Frances McDormand is all about inclusion.
At the 2018 Oscars Sunday, McDormand was named Best Actress for her leading role in Martin McDonagh's Three Billboards Outside Ebbing, Missouri, edging out fellow nominees Sally Hawkins (The Shape of Water), Margot Robbie (I, Tonya), Saoirse Ronan (Lady Bird) and Meryl Streep (The Post). In her acceptance speech, she called on her peers—and the rest of this year's female nominees—to stand and be recognized for their accomplishments in film. "Look around, ladies and gentlemen, because we all have stories to tell and projects we need financed. Don't talk to us about it at the parties tonight; invite us into your office in a couple days, or you can come to ours—whatever suits you best—and we'll tell you all about them," the 60-year-old artist said. "I have two words to leave with you tonight, ladies and gentlemen: inclusion rider."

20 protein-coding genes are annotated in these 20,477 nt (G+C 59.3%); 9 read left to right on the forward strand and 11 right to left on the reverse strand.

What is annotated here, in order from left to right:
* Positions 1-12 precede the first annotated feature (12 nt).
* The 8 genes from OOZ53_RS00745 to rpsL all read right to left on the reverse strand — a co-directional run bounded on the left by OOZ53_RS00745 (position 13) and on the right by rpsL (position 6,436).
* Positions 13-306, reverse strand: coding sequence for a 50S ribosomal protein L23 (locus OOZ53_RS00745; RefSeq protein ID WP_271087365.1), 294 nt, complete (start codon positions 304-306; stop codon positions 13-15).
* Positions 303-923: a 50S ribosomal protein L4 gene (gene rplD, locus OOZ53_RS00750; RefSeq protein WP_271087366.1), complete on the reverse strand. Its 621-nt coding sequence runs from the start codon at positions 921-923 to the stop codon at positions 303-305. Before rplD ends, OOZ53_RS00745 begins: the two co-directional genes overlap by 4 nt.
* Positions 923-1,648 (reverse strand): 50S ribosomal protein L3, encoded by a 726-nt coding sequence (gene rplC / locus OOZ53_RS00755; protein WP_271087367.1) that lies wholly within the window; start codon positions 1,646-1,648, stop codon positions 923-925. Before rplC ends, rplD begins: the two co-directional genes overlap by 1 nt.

For those not in the know, McDormand explained what an "inclusion rider" entails when she appeared in the pressroom backstage. Admitting that she "just found out about this last week," McDormand said that when someone negotiates for a film, an inclusion rider means "you can ask for and/or demand at least 50 percent diversity in not only the casting, but also the crew."